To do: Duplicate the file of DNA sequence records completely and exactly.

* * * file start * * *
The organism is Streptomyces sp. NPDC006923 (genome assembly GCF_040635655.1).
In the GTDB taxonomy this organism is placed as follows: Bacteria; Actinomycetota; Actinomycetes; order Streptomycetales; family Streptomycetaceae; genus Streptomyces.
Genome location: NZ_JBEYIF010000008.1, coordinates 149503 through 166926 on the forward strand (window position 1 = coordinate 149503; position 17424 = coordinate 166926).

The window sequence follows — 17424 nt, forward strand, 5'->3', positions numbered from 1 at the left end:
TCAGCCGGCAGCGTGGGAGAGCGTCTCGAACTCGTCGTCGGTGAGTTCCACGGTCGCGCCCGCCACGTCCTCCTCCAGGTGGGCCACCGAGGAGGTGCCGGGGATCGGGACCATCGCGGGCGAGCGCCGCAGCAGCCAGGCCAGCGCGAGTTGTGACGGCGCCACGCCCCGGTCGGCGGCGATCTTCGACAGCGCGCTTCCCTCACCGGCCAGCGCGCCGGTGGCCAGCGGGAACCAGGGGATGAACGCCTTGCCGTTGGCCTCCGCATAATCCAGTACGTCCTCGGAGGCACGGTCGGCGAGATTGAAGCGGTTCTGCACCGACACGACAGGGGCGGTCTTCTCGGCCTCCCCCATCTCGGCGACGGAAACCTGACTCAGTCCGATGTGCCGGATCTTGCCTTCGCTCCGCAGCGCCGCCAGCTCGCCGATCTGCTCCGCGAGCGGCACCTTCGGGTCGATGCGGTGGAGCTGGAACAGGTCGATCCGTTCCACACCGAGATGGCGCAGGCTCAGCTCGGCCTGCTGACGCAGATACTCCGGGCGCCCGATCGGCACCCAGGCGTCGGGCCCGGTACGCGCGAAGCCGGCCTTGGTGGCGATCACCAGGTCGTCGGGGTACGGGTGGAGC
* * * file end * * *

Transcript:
The organism is Streptomyces sp. NPDC006923 (genome assembly GCF_040635655.1).
In the GTDB taxonomy this organism is placed as follows: Bacteria; Actinomycetota; Actinomycetes; order Streptomycetales; family Streptomycetaceae; genus Streptomyces.
Genome location: NZ_JBEYIF010000008.1, coordinates 149503 through 166926 on the forward strand (window position 1 = coordinate 149503; position 17424 = coordinate 166926).

The window sequence follows — 17424 nt, forward strand, 5'->3', positions numbered from 1 at the left end:
TCAGCCGGCAGCGTGGGAGAGCGTCTCGAACTCGTCGTCGGTGAGTTCCACGGTCGCGCCCGCCACGTCCTCCTCCAGGTGGGCCACCGAGGAGGTGCCGGGGATCGGGACCATCGCGGGCGAGCGCCGCAGCAGCCAGGCCAGCGCGAGTTGTGACGGCGCCACGCCCCGGTCGGCGGCGATCTTCGACAGCGCGCTTCCCTCACCGGCCAGCGCGCCGGTGGCCAGCGGGAACCAGGGGATGAACGCCTTGCCGTTGGCCTCCGCATAATCCAGTACGTCCTCGGAGGCACGGTCGGCGAGATTGAAGCGGTTCTGCACCGACACGACAGGGGCGGTCTTCTCGGCCTCCCCCATCTCGGCGACGGAAACCTGACTCAGTCCGATGTGCCGGATCTTGCCTTCGCTCCGCAGCGCCGCCAGCTCGCCGATCTGCTCCGCGAGCGGCACCTTCGGGTCGATGCGGTGGAGCTGGAACAGGTCGATCCGTTCCACACCGAGATGGCGCAGGCTCAGCTCGGCCTGCTGACGCAGATACTCCGGGCGCCCGATCGGCACCCAGGCGTCGGGCCCGGTACGCGCGAAGCCGGCCTTGGTGGCGATCACCAGGTCGTCGGGGTACGGGTGGAGC